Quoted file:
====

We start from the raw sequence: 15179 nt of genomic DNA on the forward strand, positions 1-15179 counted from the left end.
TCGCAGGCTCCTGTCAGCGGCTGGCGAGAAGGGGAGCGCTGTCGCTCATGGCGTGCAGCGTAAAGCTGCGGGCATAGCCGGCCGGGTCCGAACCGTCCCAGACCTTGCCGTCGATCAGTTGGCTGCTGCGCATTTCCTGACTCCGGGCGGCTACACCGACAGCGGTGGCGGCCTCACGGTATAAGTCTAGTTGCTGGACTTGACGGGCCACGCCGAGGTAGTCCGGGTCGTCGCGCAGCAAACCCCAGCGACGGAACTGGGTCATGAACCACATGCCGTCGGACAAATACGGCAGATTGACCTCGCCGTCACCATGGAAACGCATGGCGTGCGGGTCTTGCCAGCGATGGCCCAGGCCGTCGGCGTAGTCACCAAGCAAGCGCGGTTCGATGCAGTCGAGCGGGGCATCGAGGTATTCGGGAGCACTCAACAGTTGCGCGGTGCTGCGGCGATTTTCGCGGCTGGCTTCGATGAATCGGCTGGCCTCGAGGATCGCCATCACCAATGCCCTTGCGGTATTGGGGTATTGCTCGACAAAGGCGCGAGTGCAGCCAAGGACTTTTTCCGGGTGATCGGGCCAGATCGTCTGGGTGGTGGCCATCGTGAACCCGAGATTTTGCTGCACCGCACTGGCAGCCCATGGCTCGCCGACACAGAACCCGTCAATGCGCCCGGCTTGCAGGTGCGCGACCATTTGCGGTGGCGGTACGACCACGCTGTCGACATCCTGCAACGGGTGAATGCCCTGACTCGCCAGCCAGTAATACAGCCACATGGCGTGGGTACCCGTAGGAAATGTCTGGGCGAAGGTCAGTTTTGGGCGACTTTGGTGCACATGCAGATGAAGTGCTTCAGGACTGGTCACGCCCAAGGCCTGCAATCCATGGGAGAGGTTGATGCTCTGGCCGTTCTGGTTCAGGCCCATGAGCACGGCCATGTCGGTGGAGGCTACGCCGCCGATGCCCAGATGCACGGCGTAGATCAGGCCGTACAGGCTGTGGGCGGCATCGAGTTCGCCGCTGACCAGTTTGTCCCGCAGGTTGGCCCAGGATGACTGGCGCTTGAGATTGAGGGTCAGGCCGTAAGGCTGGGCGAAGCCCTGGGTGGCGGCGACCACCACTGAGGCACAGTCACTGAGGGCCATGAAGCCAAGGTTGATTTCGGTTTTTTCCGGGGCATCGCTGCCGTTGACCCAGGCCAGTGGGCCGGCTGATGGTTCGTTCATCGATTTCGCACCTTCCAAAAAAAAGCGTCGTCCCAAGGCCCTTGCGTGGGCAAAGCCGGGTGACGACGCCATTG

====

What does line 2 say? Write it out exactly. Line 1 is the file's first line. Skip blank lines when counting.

TCGCAGGCTCCTGTCAGCGGCTGGCGAGAAGGGGAGCGCTGTCGCTCATGGCGTGCAGCGTAAAGCTGCGGGCATAGCCGGCCGGGTCCGAACCGTCCCAGACCTTGCCGTCGATCAGTTGGCTGCTGCGCATTTCCTGACTCCGGGCGGCTACACCGACAGCGGTGGCGGCCTCACGGTATAAGTCTAGTTGCTGGACTTGACGGGCCACGCCGAGGTAGTCCGGGTCGTCGCGCAGCAAACCCCAGCGACGGAACTGGGTCATGAACCACATGCCGTCGGACAAATACGGCAGATTGACCTCGCCGTCACCATGGAAACGCATGGCGTGCGGGTCTTGCCAGCGATGGCCCAGGCCGTCGGCGTAGTCACCAAGCAAGCGCGGTTCGATGCAGTCGAGCGGGGCATCGAGGTATTCGGGAGCACTCAACAGTTGCGCGGTGCTGCGGCGATTTTCGCGGCTGGCTTCGATGAATCGGCTGGCCTCGAGGATCGCCATCACCAATGCCCTTGCGGTATTGGGGTATTGCTCGACAAAGGCGCGAGTGCAGCCAAGGACTTTTTCCGGGTGATCGGGCCAGATCGTCTGGGTGGTGGCCATCGTGAACCCGAGATTTTGCTGCACCGCACTGGCAGCCCATGGCTCGCCGACACAGAACCCGTCAATGCGCCCGGCTTGCAGGTGCGCGACCATTTGCGGTGGCGGTACGACCACGCTGTCGACATCCTGCAACGGGTGAATGCCCTGACTCGCCAGCCAGTAATACAGCCACATGGCGTGGGTACCCGTAGGAAATGTCTGGGCGAAGGTCAGTTTTGGGCGACTTTGGTGCACATGCAGATGAAGTGCTTCAGGACTGGTCACGCCCAAGGCCTGCAATCCATGGGAGAGGTTGATGCTCTGGCCGTTCTGGTTCAGGCCCATGAGCACGGCCATGTCGGTGGAGGCTACGCCGCCGATGCCCAGATGCACGGCGTAGATCAGGCCGTACAGGCTGTGGGCGGCATCGAGTTCGCCGCTGACCAGTTTGTCCCGCAGGTTGGCCCAGGATGACTGGCGCTTGAGATTGAGGGTCAGGCCGTAAGGCTGGGCGAAGCCCTGGGTGGCGGCGACCACCACTGAGGCACAGTCACTGAGGGCCATGAAGCCAAGGTTGATTTCGGTTTTTTCCGGGGCATCGCTGCCGTTGACCCAGGCCAGTGGGCCGGCTGATGGTTCGTTCATCGATTTCGCACCTTCCAAAAAAAAGCGTCGTCCCAAGGCCCTTGCGTGGGCAAAGCCGGGTGACGACGCCATTG